Chimpanzees mainly groom themselves and one another directly with their hands and mouths, but a couple of the chimps at CSNW use tools for grooming. Missy likes to groom herself with a splinter of wood. Sometimes she just scratches herself, but other times she can be like a surgeon with her instrument as she picks at a bump or scab. In fact, volunteer Deb once saw Missy use a wood splinter to open up a small abscess that had gone unnoticed by the staff. As a former nurse, she said the process was not all that unlike how a doctor would perform what they call an I&D (incision and drainage – sorry to gross you out), though hopefully your doctor would use a sterile instrument and not a stick.
Jamie, on the other hand, uses tools to groom her caregivers. I think this is mainly because of what she wants to groom. As you may know, the caregivers at CSNW only present certain parts of their bodies to the chimps for contact (e.g., a bare elbow) and only in limited circumstances. This is because there is always the potential for a chimpanzee – even someone that we are good friends with – to grab us and injure us. So if Jamie wants to touch our fingers or the tops of our shoes, she has to use a tool. Jamie knows this and seems to enjoy grooming with a tool even more than using her fingers. Sometimes she even tries to reach into our pockets or lift up our shirts to see our bellies.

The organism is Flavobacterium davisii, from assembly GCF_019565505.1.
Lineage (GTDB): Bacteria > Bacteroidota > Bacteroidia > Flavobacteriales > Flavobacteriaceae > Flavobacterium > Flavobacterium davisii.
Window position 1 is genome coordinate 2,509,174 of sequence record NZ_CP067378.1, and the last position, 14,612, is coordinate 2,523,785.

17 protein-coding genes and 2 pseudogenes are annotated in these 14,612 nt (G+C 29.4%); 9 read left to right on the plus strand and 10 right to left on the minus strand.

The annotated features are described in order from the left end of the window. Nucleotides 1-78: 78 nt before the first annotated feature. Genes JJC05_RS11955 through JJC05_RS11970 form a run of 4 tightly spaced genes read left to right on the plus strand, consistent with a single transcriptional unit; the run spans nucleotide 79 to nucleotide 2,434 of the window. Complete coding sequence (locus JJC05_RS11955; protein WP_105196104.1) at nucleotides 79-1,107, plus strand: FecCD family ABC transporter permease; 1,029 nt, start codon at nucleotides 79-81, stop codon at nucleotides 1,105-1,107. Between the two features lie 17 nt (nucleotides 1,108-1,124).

We often describe Jamie as “intense,” and if you look at her eyes while she is grooming or using a tool, you can see the focus and concentration that she has. You can also see her display sympathetic mouth movements as she grooms, which Diana described in the comments section on a previous blog post.